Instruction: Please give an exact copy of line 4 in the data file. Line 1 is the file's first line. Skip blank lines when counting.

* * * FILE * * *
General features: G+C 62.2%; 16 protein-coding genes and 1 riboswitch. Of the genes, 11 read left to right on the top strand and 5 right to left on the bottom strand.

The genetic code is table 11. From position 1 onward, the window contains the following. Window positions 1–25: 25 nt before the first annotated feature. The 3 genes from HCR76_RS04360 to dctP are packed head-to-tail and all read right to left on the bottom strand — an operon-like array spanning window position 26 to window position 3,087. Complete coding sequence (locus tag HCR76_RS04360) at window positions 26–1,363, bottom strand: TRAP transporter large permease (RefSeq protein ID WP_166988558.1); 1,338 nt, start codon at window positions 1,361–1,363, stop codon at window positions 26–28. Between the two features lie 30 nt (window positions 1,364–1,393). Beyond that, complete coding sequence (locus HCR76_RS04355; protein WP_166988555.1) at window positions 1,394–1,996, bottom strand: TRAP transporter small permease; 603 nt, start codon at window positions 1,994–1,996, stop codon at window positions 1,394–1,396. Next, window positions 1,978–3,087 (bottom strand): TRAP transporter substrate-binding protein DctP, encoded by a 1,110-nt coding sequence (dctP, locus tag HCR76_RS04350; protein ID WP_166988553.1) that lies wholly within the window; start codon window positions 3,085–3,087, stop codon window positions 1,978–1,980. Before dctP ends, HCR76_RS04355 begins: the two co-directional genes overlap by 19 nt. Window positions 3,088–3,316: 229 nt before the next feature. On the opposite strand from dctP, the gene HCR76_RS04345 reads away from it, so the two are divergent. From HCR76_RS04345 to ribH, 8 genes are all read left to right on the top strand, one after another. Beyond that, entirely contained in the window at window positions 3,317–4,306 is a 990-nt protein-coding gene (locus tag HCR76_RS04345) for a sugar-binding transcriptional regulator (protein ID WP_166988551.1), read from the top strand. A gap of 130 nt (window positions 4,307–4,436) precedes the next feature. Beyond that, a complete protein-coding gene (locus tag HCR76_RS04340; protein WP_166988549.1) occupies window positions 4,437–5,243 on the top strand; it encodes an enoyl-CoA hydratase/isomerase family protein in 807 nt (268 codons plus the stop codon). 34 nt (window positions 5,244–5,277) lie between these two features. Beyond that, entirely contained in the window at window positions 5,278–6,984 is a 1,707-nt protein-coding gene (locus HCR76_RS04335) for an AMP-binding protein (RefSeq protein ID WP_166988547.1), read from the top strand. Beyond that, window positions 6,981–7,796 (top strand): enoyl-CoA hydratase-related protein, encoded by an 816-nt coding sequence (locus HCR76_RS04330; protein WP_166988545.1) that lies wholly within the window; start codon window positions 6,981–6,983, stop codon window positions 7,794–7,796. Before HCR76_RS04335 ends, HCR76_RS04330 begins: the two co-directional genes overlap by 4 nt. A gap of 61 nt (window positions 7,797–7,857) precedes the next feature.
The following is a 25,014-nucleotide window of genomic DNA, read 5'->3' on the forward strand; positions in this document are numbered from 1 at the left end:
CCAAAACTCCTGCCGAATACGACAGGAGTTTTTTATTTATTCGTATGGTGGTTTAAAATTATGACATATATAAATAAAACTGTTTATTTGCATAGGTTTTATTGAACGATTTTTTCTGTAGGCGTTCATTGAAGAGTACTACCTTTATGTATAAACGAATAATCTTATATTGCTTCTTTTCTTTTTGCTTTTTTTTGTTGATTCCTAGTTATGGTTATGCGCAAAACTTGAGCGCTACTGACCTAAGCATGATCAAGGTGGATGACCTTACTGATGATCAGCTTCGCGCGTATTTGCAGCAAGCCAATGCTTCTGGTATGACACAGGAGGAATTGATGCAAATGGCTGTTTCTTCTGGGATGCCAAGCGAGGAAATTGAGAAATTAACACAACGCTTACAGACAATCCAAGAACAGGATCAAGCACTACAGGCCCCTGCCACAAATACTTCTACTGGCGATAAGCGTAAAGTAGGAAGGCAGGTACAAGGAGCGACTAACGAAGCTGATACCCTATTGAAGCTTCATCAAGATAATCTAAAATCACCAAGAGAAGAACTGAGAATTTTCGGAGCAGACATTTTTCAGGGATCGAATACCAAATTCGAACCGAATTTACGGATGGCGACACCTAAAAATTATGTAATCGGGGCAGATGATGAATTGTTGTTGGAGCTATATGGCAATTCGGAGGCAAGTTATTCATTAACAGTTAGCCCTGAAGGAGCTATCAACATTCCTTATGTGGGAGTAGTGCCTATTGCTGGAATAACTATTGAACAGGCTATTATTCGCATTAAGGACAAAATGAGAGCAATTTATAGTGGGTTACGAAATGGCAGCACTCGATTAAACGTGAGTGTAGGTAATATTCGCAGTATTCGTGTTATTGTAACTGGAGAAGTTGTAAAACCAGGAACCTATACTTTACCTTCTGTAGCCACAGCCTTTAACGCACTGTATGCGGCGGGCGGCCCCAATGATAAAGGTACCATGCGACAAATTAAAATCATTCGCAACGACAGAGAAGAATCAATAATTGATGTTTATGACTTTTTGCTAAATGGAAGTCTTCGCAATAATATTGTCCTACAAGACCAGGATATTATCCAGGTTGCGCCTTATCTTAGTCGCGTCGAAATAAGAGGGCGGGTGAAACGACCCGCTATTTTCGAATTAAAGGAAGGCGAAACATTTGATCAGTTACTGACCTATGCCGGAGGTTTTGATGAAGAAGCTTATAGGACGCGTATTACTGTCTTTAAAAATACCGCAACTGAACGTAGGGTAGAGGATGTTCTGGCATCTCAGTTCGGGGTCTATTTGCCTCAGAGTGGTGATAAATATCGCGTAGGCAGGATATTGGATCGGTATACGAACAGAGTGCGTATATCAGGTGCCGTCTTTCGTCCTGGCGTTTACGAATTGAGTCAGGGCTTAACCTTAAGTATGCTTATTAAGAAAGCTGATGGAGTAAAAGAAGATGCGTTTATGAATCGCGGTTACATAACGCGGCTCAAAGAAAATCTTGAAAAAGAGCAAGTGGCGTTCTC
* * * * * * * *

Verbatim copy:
CCAAAACTCCTGCCGAATACGACAGGAGTTTTTTATTTATTCGTATGGTGGTTTAAAATTATGACATATATAAATAAAACTGTTTATTTGCATAGGTTTTATTGAACGATTTTTTCTGTAGGCGTTCATTGAAGAGTACTACCTTTATGTATAAACGAATAATCTTATATTGCTTCTTTTCTTTTTGCTTTTTTTTGTTGATTCCTAGTTATGGTTATGCGCAAAACTTGAGCGCTACTGACCTAAGCATGATCAAGGTGGATGACCTTACTGATGATCAGCTTCGCGCGTATTTGCAGCAAGCCAATGCTTCTGGTATGACACAGGAGGAATTGATGCAAATGGCTGTTTCTTCTGGGATGCCAAGCGAGGAAATTGAGAAATTAACACAACGCTTACAGACAATCCAAGAACAGGATCAAGCACTACAGGCCCCTGCCACAAATACTTCTACTGGCGATAAGCGTAAAGTAGGAAGGCAGGTACAAGGAGCGACTAACGAAGCTGATACCCTATTGAAGCTTCATCAAGATAATCTAAAATCACCAAGAGAAGAACTGAGAATTTTCGGAGCAGACATTTTTCAGGGATCGAATACCAAATTCGAACCGAATTTACGGATGGCGACACCTAAAAATTATGTAATCGGGGCAGATGATGAATTGTTGTTGGAGCTATATGGCAATTCGGAGGCAAGTTATTCATTAACAGTTAGCCCTGAAGGAGCTATCAACATTCCTTATGTGGGAGTAGTGCCTATTGCTGGAATAACTATTGAACAGGCTATTATTCGCATTAAGGACAAAATGAGAGCAATTTATAGTGGGTTACGAAATGGCAGCACTCGATTAAACGTGAGTGTAGGTAATATTCGCAGTATTCGTGTTATTGTAACTGGAGAAGTTGTAAAACCAGGAACCTATACTTTACCTTCTGTAGCCACAGCCTTTAACGCACTGTATGCGGCGGGCGGCCCCAATGATAAAGGTACCATGCGACAAATTAAAATCATTCGCAACGACAGAGAAGAATCAATAATTGATGTTTATGACTTTTTGCTAAATGGAAGTCTTCGCAATAATATTGTCCTACAAGACCAGGATATTATCCAGGTTGCGCCTTATCTTAGTCGCGTCGAAATAAGAGGGCGGGTGAAACGACCCGCTATTTTCGAATTAAAGGAAGGCGAAACATTTGATCAGTTACTGACCTATGCCGGAGGTTTTGATGAAGAAGCTTATAGGACGCGTATTACTGTCTTTAAAAATACCGCAACTGAACGTAGGGTAGAGGATGTTCTGGCATCTCAGTTCGGGGTCTATTTGCCTCAGAGTGGTGATAAATATCGCGTAGGCAGGATATTGGATCGGTATACGAACAGAGTGCGTATATCAGGTGCCGTCTTTCGTCCTGGCGTTTACGAATTGAGTCAGGGCTTAACCTTAAGTATGCTTATTAAGAAAGCTGATGGAGTAAAAGAAGATGCGTTTATGAATCGCGGTTACATAACGCGGCTCAAAGAAAATCTTGAAAAAGAGCAAGTGGCGTTCTC